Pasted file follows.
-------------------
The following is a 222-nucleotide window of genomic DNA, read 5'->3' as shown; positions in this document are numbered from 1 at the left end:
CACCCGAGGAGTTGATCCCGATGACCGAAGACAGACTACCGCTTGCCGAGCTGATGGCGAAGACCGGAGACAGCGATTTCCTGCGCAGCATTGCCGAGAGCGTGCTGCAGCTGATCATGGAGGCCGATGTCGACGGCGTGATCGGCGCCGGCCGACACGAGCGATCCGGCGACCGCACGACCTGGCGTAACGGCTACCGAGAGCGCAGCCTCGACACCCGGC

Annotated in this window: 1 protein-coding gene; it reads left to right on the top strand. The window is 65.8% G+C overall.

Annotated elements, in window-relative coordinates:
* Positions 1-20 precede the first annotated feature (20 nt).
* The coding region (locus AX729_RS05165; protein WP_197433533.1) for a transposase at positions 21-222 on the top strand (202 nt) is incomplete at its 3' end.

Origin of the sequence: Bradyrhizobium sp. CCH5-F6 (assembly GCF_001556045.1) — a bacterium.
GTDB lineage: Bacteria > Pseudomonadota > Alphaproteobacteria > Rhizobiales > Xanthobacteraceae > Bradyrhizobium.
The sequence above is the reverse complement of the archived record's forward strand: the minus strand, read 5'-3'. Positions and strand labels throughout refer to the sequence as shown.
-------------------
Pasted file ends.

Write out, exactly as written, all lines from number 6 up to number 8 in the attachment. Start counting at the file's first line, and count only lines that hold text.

* The coding region (locus AX729_RS05165; protein WP_197433533.1) for a transposase at positions 21-222 on the top strand (202 nt) is incomplete at its 3' end.

Origin of the sequence: Bradyrhizobium sp. CCH5-F6 (assembly GCF_001556045.1) — a bacterium.
GTDB lineage: Bacteria > Pseudomonadota > Alphaproteobacteria > Rhizobiales > Xanthobacteraceae > Bradyrhizobium.